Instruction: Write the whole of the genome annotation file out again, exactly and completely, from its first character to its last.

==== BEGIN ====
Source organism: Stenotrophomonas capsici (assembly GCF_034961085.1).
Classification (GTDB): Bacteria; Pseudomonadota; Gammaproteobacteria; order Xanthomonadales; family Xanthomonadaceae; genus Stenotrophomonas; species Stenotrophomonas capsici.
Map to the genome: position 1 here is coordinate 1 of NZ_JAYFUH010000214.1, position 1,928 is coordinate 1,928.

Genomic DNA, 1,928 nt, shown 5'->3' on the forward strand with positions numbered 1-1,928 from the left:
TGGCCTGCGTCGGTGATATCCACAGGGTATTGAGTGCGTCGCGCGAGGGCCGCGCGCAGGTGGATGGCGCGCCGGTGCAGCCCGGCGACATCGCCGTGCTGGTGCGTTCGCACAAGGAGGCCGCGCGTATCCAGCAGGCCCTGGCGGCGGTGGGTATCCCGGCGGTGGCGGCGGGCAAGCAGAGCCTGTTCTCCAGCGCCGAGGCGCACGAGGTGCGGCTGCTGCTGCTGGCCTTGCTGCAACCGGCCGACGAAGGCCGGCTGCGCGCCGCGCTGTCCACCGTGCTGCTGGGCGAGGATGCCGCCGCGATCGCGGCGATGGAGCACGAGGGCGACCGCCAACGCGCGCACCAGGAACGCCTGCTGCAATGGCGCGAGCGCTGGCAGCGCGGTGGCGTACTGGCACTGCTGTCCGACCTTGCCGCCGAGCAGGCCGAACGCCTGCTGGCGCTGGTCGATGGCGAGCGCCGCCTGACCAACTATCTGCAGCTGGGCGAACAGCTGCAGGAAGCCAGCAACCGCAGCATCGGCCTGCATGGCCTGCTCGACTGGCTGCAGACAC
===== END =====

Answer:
Source organism: Stenotrophomonas capsici (assembly GCF_034961085.1).
Classification (GTDB): Bacteria; Pseudomonadota; Gammaproteobacteria; order Xanthomonadales; family Xanthomonadaceae; genus Stenotrophomonas; species Stenotrophomonas capsici.
Map to the genome: position 1 here is coordinate 1 of NZ_JAYFUH010000214.1, position 1,928 is coordinate 1,928.

Genomic DNA, 1,928 nt, shown 5'->3' on the forward strand with positions numbered 1-1,928 from the left:
TGGCCTGCGTCGGTGATATCCACAGGGTATTGAGTGCGTCGCGCGAGGGCCGCGCGCAGGTGGATGGCGCGCCGGTGCAGCCCGGCGACATCGCCGTGCTGGTGCGTTCGCACAAGGAGGCCGCGCGTATCCAGCAGGCCCTGGCGGCGGTGGGTATCCCGGCGGTGGCGGCGGGCAAGCAGAGCCTGTTCTCCAGCGCCGAGGCGCACGAGGTGCGGCTGCTGCTGCTGGCCTTGCTGCAACCGGCCGACGAAGGCCGGCTGCGCGCCGCGCTGTCCACCGTGCTGCTGGGCGAGGATGCCGCCGCGATCGCGGCGATGGAGCACGAGGGCGACCGCCAACGCGCGCACCAGGAACGCCTGCTGCAATGGCGCGAGCGCTGGCAGCGCGGTGGCGTACTGGCACTGCTGTCCGACCTTGCCGCCGAGCAGGCCGAACGCCTGCTGGCGCTGGTCGATGGCGAGCGCCGCCTGACCAACTATCTGCAGCTGGGCGAACAGCTGCAGGAAGCCAGCAACCGCAGCATCGGCCTGCATGGCCTGCTCGACTGGCTGCAGACAC